On the other hand, a Class B property could turn into a Class C property if it is located in a submarket where the neighboring houses aren’t maintained, due to owner neglect or bad tenant screening. Class B property might be considered Class C due to the declining condition of the other houses in the immediate area.
8. Value add
Houses located where neighborhoods are in the process of regentrifying can offer the perfect value add opportunity for the Class B rental property investor.
In addition to matching the normal appreciation trend of the overall market, when an area becomes trendy or a new employer comes to town, appreciation in the neighborhood may see an even bigger boost.
When this occurs, investors can add value to the property by updating the fixtures, flooring, and curb appeal of the property. There’s a higher degree of confidence that the cost of the value add improvements will more than pay for themselves with additional rental income and increase in property market value.
Lenders view single-family Class B houses as having a slightly higher risk than brand new property. Investors should expect to make a larger down payment with a conservative LTV of at least 25%. Interest rates may be slightly higher although loan terms will still be for 30 years.
Even though the initial financing of a Class B property may cost more, many investors view the solid cash flow and potential upside in market value as justifying the extra mortgage expense.
Property can always be refinanced, and if the amount of equity spikes due to value add renovations or neighborhood gentrification, a cash out refinance or HELOC can be used to turn the accrued equity into additional investment capital.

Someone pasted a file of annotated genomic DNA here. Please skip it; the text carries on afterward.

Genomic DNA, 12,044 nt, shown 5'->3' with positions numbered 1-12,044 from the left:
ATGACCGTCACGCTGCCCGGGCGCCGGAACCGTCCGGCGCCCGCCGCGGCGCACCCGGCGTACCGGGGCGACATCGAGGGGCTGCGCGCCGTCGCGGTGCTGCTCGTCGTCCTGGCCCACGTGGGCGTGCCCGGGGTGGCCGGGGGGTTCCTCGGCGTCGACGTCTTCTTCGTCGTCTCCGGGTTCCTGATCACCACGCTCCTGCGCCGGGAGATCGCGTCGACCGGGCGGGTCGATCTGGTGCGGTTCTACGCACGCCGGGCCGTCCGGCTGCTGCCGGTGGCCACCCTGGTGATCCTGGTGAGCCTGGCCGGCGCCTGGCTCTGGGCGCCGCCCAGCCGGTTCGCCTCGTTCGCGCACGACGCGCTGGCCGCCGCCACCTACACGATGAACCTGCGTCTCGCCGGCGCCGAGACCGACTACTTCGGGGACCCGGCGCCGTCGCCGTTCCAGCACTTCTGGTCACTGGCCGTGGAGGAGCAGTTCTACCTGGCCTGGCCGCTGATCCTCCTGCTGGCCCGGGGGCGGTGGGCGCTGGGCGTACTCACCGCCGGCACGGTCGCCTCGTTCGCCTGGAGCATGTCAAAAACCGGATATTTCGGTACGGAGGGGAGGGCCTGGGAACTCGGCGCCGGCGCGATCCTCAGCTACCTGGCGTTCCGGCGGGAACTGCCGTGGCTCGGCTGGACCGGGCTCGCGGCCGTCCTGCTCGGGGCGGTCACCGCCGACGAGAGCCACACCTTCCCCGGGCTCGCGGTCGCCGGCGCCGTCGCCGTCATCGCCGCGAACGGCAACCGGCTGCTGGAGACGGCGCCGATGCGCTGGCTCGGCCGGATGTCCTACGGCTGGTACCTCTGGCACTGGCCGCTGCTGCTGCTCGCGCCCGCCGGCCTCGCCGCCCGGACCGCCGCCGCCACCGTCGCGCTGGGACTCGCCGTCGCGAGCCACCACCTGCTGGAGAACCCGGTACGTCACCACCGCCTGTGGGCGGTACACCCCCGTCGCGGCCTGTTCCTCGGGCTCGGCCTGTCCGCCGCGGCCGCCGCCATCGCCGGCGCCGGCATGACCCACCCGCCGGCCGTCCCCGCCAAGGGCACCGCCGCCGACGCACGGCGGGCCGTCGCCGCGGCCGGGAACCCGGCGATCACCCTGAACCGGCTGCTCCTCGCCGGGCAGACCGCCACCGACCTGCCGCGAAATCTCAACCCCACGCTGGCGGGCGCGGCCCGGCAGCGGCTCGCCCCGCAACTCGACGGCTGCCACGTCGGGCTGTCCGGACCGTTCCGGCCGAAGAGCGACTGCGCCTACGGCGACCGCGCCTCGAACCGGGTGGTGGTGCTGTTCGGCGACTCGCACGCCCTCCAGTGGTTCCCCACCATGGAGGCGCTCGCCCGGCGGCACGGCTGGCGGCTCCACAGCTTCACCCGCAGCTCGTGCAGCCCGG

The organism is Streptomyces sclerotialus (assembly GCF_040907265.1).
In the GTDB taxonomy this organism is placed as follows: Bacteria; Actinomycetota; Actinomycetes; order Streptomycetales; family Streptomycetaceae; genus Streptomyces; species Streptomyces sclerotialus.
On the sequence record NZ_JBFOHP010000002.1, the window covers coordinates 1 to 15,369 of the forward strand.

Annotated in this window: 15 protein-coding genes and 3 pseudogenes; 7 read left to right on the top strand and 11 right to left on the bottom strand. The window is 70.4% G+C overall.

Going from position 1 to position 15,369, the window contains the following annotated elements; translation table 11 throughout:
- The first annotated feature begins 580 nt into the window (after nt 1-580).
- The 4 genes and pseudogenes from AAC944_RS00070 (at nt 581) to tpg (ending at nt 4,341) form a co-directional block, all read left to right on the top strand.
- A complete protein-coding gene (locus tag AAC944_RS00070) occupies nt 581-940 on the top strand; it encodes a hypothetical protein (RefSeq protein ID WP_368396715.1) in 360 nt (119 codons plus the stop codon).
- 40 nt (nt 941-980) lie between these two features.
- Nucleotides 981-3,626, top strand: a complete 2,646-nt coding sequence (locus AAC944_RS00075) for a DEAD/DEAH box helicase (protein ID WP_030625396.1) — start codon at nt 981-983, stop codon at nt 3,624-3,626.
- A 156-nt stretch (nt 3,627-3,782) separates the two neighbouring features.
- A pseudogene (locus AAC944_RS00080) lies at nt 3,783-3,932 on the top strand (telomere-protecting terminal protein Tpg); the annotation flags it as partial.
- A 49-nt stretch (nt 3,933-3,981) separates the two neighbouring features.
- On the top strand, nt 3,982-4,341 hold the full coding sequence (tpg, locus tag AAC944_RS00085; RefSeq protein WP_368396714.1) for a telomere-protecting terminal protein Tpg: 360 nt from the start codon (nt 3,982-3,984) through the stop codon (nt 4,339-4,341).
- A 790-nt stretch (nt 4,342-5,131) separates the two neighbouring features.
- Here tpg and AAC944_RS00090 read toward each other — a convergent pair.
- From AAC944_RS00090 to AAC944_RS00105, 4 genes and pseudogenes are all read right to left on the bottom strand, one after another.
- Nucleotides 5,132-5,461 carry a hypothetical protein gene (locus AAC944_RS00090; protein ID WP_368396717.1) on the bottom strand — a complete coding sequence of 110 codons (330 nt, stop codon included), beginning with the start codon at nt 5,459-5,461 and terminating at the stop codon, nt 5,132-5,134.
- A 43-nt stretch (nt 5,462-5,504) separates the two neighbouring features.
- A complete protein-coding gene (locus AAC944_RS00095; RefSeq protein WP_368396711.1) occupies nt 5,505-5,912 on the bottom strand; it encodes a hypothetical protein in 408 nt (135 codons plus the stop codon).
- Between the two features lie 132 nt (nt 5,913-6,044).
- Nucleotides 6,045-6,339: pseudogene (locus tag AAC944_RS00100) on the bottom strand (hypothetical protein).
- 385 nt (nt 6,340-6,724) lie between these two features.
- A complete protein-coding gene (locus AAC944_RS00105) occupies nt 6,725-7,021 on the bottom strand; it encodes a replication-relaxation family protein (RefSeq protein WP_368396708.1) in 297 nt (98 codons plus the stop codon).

How to Find Class B Property
Prior to the launch of Roofstock's Marketplace, investors looking for Class B rental property to invest in could easily spend days or weeks analyzing data.
In today’s day and age, detailed and accurate data for turnkey single-family Class B rental houses is easy to find on Roofstock.
Key search criteria to use when looking for Class B housing on Roofstock to invest in include property age, neighborhood and school rating, and cap rate:
- Property age: From 10 to 20 years old, with an original construction date of about the year 2000
- Neighborhood rating: Three to four stars, or average to above average
- School rating: Rating of 6, 7, or 8 on a scale of 1 through 10, with 10 being the best or most exclusive school districts
- Cap rate: Higher than the market average due to the larger amount of net income compared to the lower purchase price of the property